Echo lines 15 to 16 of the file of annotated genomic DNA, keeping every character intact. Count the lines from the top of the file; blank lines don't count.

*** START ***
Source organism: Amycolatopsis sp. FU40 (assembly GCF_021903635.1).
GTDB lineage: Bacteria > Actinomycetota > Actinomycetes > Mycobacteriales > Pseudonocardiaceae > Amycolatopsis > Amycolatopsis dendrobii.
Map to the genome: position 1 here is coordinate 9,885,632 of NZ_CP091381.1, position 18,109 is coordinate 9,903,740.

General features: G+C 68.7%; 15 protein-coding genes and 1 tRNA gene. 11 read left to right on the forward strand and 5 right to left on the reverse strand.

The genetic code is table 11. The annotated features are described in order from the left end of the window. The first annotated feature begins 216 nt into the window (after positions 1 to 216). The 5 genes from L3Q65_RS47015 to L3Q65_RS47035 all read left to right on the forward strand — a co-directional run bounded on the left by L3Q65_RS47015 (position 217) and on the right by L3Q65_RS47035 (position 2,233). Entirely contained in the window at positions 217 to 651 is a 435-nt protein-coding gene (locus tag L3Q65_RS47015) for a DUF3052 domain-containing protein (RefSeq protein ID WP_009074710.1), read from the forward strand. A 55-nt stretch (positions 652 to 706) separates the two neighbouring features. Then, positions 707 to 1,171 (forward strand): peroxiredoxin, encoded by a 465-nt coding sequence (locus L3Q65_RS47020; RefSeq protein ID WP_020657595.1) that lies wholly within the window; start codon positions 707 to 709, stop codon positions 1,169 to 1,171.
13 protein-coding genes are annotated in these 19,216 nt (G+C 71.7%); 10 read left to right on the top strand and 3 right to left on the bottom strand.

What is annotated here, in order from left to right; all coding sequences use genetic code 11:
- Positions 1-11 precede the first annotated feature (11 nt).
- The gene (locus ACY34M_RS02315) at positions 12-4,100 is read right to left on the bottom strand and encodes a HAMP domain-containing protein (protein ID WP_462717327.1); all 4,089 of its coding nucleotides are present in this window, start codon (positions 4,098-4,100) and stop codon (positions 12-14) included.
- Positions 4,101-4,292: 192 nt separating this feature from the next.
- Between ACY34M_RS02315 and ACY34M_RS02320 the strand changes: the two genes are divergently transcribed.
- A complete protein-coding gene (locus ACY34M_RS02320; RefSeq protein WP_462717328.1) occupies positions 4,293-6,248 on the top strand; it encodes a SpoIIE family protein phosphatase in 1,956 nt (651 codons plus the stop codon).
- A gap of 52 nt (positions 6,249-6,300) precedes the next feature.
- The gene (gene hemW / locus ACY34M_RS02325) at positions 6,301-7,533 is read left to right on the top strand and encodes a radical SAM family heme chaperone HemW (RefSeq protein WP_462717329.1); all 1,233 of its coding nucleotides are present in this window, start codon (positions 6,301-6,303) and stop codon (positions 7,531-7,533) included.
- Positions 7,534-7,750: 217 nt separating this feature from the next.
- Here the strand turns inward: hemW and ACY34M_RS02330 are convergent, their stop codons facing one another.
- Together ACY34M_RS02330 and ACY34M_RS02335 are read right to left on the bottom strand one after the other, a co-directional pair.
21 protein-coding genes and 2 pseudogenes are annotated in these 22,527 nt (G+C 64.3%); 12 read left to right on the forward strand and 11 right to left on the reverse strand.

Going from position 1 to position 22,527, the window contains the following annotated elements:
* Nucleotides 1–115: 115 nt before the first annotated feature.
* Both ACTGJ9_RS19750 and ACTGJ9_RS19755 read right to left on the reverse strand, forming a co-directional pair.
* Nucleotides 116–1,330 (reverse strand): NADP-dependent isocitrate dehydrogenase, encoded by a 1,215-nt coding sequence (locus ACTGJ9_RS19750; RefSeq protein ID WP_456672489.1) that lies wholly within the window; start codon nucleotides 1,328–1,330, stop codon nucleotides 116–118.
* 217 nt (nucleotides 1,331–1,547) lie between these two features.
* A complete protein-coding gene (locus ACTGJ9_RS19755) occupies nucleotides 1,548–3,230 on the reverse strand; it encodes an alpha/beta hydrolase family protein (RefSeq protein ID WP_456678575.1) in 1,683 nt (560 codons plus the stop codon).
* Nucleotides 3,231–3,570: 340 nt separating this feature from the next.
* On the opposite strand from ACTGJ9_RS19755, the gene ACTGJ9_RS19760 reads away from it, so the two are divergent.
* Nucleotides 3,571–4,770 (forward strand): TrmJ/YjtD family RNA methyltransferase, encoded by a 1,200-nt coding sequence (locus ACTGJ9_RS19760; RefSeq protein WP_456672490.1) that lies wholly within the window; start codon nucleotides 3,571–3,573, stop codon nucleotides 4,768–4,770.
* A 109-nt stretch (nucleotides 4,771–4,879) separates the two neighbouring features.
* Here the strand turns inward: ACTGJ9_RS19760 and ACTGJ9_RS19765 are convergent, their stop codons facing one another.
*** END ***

- Positions 7,534-7,750: 217 nt separating this feature from the next.
- Here the strand turns inward: hemW and ACY34M_RS02330 are convergent, their stop codons facing one another.